In various articles in the past I have made a monist objection to a dualistic concept of self-ownership due to the problems that an absolute mind/body dichotomy leads to. To summarize the problem: who exactly is it that is doing the owning? If I own it, then it is not me. If I am owned, than I am not the owner. One cannot be both the owned and the owner at the same time. Using the analogy that the mind owns the body doesn't really work because the mind is also part of the body. There is a coherant whole in reality, the mind and body are not metaphysically detached to the point where we can treat them as completely independant entities.
Hence, the way in which libertarians commonly put foreward the concept of self-ownership is flawed and must be revised to what is really meant by the concept, I.E. individual sovereignty, which is an ethical concept rather than a descriptive one. The problem is that when libertarians argue for self-ownership, they tend to treat it as if it was descriptive. So they will put foreward an argument along the lines of what Hans Hoppe's argumentation ethics and Stefan Molyneux's UPB would put foreward: that by virtue of you argueing and generally purposefully acting, you implicitly aknowledge self-ownership. But this is to totally confuse an is with an ought, or descriptive ethics and normative ethics.
It goes so far as to completely conflate categories of philosophy and definitions, as this reduces to an attempt to make a metaphysical argument for self-ownership. "Individual sovereignty" is really what is usually meant by the term self-ownership, but it is also often used as a sort of mix of different concepts like conciousness, free will and individual sovereignty. This is the sense in which I think the self-contradiction argument starts to fall apart, because conciousness or free will by themselves, while they are a necessary condition for personal sovereignty, are not the same thing as the ethical right of personal sovereignty. So the argument may apply to those who deny conciousness and free will, but it is ultimately erroneous to characterize arguements against self-ownership and property rights as necessarily being in denial of conciousness or free will. In this way, I think that self-ownership has a danger of being used as a package deal concept.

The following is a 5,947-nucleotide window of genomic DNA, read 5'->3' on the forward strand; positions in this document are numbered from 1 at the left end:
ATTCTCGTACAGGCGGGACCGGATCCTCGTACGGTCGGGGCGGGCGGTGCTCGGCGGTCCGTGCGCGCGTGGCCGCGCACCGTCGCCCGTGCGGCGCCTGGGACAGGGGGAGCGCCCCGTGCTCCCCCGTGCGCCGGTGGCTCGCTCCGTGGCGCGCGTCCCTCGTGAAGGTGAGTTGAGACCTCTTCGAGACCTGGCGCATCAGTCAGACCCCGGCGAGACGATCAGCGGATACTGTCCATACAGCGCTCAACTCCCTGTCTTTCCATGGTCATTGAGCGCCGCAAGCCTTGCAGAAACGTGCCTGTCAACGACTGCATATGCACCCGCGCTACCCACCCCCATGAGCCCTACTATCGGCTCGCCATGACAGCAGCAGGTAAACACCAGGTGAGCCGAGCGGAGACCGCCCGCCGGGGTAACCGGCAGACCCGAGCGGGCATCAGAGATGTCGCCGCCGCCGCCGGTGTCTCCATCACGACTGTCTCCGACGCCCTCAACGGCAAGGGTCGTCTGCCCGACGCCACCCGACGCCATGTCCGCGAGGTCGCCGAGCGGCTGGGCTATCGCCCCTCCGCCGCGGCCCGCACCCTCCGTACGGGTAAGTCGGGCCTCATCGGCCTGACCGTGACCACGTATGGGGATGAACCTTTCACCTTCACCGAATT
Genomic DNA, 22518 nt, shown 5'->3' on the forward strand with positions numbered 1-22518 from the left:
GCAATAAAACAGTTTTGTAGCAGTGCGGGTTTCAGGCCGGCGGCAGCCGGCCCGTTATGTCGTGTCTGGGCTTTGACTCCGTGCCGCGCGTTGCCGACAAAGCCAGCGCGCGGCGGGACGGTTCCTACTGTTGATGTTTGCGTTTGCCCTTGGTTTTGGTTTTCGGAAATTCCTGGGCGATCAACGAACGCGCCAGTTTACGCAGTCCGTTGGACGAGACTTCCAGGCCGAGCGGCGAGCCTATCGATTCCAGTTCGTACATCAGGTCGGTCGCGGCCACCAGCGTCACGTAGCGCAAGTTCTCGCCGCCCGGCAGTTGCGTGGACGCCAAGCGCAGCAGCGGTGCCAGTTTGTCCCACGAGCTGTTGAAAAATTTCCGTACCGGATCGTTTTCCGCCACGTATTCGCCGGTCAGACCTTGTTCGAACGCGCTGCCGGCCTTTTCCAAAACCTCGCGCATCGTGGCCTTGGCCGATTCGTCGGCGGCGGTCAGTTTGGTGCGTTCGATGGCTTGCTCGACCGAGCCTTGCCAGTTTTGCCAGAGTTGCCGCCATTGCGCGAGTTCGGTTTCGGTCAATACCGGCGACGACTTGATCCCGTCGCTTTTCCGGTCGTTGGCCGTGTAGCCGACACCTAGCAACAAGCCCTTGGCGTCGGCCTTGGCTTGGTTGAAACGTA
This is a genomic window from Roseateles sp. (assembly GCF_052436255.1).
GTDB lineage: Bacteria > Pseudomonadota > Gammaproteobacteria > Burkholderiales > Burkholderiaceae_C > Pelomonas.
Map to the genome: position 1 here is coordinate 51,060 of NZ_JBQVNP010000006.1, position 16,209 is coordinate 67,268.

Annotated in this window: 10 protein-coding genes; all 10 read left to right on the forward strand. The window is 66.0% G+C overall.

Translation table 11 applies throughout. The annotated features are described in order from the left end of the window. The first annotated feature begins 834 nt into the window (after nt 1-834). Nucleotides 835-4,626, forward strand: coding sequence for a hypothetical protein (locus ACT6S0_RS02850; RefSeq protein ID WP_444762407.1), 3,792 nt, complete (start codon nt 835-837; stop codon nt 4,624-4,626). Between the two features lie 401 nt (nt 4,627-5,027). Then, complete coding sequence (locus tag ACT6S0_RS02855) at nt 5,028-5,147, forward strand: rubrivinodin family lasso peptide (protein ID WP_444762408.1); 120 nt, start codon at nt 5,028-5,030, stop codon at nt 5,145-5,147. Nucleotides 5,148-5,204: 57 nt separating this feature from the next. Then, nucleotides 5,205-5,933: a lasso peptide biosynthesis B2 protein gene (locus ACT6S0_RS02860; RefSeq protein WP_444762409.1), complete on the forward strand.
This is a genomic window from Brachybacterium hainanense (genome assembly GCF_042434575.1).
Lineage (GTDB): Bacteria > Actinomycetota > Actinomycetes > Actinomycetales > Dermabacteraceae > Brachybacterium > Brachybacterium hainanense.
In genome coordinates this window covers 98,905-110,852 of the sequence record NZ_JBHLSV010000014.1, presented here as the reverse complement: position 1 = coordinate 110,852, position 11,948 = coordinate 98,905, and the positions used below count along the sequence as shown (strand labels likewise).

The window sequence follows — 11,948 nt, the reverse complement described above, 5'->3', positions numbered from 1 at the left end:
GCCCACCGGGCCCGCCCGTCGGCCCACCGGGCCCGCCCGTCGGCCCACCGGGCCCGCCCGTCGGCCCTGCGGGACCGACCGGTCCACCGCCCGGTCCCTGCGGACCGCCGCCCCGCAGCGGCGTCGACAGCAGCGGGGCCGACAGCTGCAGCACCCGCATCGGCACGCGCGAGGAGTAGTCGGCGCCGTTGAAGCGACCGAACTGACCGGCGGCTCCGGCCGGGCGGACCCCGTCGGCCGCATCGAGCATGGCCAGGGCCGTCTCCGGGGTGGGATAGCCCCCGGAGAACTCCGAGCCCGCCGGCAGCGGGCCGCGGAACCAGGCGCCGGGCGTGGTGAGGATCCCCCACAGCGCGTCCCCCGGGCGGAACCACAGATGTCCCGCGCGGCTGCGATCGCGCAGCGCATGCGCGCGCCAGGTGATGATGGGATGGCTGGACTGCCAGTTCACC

What's in dispute is not necessarily conciousness or free will, I.E. the capacity to have individual sovereignty as opposed to the substance of having individual sovereignty itself, what's in dispute is a specific ethical theory or principle. Therefore it does not make any sense to put foreward purely descriptive arguments as if they justify a particular ethical premise by themselves. Proving that someone has conciosness and free will is simply not a sufficient proof by itself for the ethical right of individual sovereignty, and neither is the mere fact that individual sovereignty is internally consistant as a concept (although half the problem here is that libertarians themselves aren't always internally consistant in their definition or use of the concept).